For a copywriter, you get “traffic” for your sales copy not by simply showing it to the reader, but by getting them to read through the sales letter.
Joe further explains the concept of building a slippery slide. Here are a few examples of its power:
Can you sell a single style of sunglasses to people using only a sales page? Joe sold 10 million pairs.
Can you write a full page sales message about a thermostat, and get a scientist who is extremely busy and have absolutely no need or interest in thermostats to read the entire sales page? Then put more time to complain about it?
Joe did that as well, along with many legendary feats by building slippery slides.
“The best marketing doesn’t feel like marketing.” - Tom Fishburne, founder of Marketoonist and TED Speaker
Imagine a slide that’s sitting in the middle of a beautiful park, and it’s decorated in the most exciting way. While you climb the steps of the slide, you don’t even notice the effort because you’re distracted by the beautiful scenery.
Then you find yourself at the top of the slide. What do you do now? You can go back down, but why not try it? Just a small push for curiosity's sake. That’s when you find the surprise: the sides and rails of the slide are coated with oil. It’s slippery and the only way out is down; you can’t exit until you've gone all the way down.
Dare I ask you, what would your readers do if they're still feeling the excitement of sliding down and you make them a risk-free offer?
To understand what I mean, try reading this ad by Joseph Sugarman. I dare you to stop in the middle. If you managed to stop in the middle, pat yourself on the back. You’re amazing. If not, don’t fret, this is an example of an effective slippery slide.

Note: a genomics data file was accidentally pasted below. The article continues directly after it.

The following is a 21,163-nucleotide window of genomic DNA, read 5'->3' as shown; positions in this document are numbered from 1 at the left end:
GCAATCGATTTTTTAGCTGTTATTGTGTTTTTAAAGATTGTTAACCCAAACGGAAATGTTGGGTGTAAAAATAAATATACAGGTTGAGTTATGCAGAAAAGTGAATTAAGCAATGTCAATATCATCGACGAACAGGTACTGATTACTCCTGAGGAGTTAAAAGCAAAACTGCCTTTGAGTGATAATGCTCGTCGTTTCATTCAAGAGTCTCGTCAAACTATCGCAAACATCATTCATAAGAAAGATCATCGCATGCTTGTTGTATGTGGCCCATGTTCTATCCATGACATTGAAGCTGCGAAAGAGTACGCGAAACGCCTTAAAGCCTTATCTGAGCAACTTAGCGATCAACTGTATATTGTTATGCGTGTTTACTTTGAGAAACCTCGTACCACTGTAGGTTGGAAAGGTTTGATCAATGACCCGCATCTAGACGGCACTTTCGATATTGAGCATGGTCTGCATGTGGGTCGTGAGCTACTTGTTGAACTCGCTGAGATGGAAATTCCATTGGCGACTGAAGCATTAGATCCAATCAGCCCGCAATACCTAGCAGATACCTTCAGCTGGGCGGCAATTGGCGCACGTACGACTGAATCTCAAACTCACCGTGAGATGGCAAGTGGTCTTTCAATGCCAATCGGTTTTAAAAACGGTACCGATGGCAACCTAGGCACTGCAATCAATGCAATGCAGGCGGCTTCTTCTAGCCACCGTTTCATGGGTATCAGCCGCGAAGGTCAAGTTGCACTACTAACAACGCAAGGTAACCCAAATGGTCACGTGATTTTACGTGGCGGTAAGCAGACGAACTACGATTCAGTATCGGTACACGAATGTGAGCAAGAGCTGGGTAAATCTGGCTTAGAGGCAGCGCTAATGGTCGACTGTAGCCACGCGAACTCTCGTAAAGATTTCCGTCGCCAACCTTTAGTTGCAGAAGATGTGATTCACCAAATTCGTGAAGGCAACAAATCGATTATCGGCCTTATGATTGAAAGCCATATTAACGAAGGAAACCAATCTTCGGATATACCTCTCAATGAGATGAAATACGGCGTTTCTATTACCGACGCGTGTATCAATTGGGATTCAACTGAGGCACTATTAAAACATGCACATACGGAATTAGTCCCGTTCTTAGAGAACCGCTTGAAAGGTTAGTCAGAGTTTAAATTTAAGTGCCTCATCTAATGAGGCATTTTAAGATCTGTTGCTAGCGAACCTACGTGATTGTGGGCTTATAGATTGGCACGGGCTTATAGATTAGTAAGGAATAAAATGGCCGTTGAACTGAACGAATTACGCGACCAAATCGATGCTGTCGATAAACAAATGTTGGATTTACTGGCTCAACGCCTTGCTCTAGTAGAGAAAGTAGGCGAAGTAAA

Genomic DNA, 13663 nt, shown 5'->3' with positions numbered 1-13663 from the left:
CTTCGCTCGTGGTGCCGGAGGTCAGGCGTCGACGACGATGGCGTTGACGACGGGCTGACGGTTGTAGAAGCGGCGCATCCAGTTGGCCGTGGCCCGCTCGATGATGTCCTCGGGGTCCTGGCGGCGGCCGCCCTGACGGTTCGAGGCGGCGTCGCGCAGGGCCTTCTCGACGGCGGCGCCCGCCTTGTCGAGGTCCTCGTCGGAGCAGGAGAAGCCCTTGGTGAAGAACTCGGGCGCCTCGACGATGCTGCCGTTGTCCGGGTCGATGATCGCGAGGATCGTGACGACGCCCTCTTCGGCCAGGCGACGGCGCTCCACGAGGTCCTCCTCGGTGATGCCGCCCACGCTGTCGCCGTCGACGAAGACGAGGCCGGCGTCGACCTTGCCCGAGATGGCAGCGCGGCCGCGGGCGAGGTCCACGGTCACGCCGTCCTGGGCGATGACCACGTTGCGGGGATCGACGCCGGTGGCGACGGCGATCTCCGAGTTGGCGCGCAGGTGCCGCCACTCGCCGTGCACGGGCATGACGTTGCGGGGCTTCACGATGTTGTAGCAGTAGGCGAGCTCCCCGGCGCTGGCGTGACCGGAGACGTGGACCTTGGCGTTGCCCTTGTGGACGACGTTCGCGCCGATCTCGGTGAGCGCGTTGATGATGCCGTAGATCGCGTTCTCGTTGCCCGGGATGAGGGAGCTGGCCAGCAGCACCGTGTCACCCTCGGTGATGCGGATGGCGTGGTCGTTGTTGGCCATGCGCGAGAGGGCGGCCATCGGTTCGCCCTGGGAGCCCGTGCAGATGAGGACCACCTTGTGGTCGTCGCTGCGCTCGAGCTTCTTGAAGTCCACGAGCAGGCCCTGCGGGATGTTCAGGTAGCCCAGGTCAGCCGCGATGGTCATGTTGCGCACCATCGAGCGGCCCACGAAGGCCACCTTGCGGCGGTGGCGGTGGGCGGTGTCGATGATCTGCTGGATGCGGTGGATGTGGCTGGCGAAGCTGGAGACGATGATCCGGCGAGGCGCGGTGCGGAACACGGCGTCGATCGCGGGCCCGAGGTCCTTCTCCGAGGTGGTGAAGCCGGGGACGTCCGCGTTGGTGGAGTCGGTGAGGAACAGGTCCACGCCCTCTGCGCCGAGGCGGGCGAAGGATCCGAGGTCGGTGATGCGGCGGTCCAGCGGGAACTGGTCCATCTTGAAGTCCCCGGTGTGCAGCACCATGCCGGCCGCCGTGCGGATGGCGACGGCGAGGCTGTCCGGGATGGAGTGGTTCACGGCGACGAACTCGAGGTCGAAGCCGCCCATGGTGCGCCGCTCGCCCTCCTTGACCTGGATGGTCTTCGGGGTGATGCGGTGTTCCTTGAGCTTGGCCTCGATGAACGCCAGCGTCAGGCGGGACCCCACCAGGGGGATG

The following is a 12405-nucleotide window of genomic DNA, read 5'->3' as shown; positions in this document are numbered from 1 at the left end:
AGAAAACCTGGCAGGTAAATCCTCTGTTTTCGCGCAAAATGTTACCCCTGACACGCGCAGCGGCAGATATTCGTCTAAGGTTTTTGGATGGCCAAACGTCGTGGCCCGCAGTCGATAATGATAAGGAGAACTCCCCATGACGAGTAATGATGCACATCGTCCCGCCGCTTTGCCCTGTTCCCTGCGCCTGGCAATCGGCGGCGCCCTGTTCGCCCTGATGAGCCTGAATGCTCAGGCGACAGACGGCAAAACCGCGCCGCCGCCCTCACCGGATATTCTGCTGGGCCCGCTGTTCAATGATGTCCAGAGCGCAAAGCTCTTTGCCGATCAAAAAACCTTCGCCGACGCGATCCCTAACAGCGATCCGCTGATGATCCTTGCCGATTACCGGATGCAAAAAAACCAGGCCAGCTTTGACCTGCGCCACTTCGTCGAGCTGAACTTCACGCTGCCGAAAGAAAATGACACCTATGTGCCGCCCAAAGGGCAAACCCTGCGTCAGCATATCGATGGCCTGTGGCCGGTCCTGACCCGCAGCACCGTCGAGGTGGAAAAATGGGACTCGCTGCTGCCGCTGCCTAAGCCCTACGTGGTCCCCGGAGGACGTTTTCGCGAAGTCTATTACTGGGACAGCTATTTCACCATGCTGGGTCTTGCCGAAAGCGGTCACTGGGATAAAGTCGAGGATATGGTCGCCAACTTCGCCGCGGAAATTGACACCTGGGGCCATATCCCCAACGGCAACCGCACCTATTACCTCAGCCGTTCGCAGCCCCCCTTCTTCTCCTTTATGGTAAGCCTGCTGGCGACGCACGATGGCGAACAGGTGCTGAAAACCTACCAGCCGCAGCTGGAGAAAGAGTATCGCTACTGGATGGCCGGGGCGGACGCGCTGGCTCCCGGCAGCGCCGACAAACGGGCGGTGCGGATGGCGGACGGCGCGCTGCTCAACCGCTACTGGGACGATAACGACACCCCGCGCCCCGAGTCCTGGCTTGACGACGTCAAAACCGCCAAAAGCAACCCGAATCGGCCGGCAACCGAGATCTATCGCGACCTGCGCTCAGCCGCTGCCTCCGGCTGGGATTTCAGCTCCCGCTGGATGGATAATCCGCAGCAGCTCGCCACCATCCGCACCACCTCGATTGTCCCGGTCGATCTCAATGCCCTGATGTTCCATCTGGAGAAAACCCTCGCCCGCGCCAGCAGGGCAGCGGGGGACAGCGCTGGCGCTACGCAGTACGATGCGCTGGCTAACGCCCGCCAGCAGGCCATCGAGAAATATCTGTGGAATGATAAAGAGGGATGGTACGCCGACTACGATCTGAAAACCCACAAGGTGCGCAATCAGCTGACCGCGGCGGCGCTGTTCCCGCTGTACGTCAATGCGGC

Which brings us to the next of these copywriting tips. I’ll show you how to build a slide.
Make sure the page where you display your sales copy is comfortable for your readers to read with no distractions. The color and font size and style should be easy to read. If you need a reference, look to the top digital publishing houses for examples of type styles.
Remember, the purpose of your sales copy is to sell, not to make an artistic statement to the world.
“On average, 8 out of 10 people will read your headline copy, but only 2 out 10 will read the rest.” - Brian Clark, founder of Copyblogger
You should not take the reader’s attention for granted. In fact, assume that each reader will reach your page, then prepare to leave. But what can we do to stop them?
The big attractions we can use for the sales copy at this stage are the title, a picture and its caption, and the subtitle. Your goal is to grab the reader's attention and not let go.